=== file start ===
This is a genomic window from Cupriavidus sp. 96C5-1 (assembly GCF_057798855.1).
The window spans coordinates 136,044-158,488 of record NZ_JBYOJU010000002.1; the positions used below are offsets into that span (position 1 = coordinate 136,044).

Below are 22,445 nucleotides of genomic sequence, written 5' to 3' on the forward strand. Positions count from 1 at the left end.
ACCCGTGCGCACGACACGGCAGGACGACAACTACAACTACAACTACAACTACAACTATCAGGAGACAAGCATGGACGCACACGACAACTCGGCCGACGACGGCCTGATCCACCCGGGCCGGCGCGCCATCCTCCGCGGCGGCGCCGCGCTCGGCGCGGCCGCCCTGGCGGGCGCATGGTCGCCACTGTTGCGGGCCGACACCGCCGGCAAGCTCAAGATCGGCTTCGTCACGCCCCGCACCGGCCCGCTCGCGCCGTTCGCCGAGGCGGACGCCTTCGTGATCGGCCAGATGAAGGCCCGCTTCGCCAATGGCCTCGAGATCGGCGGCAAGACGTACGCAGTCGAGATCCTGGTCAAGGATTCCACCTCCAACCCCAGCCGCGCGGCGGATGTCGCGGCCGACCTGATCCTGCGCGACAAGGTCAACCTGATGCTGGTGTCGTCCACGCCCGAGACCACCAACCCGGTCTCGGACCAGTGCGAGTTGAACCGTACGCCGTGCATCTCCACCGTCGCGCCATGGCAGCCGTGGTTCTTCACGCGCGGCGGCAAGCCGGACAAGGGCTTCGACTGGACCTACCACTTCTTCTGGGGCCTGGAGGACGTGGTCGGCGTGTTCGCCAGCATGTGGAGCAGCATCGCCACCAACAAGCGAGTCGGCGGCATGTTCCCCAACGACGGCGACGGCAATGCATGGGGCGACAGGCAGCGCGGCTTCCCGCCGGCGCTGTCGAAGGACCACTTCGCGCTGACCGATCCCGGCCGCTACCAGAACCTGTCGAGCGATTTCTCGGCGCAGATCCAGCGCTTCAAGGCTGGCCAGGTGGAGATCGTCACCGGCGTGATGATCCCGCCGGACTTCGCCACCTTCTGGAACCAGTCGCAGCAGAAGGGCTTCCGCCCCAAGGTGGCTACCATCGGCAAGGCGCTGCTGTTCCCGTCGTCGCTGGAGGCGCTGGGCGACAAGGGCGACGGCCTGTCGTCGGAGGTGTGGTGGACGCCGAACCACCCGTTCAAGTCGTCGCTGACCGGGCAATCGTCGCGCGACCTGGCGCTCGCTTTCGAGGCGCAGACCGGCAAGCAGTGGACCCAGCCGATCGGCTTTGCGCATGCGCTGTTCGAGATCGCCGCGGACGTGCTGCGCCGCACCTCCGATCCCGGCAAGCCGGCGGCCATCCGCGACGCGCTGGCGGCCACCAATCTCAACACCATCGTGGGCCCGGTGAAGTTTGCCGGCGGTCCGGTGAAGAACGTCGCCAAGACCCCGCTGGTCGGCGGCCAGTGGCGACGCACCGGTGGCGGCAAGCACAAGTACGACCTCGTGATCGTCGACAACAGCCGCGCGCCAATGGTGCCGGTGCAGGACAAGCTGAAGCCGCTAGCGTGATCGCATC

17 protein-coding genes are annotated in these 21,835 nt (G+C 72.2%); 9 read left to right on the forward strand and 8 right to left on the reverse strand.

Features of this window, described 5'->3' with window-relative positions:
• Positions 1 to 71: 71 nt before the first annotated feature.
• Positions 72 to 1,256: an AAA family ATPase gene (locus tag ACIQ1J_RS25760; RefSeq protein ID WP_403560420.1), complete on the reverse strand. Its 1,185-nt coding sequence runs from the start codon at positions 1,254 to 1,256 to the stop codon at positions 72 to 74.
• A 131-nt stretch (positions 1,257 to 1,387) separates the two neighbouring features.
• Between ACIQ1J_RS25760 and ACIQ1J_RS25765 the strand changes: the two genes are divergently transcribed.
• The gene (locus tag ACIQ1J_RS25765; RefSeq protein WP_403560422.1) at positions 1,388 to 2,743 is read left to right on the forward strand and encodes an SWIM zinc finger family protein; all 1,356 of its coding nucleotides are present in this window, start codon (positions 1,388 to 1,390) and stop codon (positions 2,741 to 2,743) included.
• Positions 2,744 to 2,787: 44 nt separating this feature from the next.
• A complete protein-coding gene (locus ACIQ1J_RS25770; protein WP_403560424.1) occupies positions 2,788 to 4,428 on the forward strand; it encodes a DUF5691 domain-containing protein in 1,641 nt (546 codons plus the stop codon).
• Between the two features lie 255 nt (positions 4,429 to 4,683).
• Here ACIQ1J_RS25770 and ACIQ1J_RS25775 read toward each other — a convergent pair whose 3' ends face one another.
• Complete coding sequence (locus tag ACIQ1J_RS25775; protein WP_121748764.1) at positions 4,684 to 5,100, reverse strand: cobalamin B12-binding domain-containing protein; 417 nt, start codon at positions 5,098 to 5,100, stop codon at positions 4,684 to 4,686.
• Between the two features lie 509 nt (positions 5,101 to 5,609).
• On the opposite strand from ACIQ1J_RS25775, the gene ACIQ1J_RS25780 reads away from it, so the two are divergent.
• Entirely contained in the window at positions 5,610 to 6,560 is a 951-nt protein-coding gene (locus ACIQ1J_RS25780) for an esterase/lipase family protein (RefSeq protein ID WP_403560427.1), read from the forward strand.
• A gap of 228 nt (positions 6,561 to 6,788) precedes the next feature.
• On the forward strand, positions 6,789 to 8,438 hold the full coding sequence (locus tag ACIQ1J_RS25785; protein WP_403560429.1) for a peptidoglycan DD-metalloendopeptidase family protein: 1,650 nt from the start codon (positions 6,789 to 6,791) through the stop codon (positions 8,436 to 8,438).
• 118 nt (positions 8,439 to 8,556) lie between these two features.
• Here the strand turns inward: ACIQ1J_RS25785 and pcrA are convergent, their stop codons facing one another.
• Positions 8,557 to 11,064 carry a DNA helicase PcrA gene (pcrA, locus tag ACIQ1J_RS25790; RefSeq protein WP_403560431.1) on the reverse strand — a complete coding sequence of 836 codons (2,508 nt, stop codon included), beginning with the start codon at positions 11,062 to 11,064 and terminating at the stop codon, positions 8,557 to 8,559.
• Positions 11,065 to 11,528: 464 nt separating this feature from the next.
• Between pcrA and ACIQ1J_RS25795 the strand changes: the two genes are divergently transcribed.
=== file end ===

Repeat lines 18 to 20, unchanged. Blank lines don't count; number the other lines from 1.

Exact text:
• On the opposite strand from ACIQ1J_RS25775, the gene ACIQ1J_RS25780 reads away from it, so the two are divergent.
• Entirely contained in the window at positions 5,610 to 6,560 is a 951-nt protein-coding gene (locus ACIQ1J_RS25780) for an esterase/lipase family protein (RefSeq protein ID WP_403560427.1), read from the forward strand.
• A gap of 228 nt (positions 6,561 to 6,788) precedes the next feature.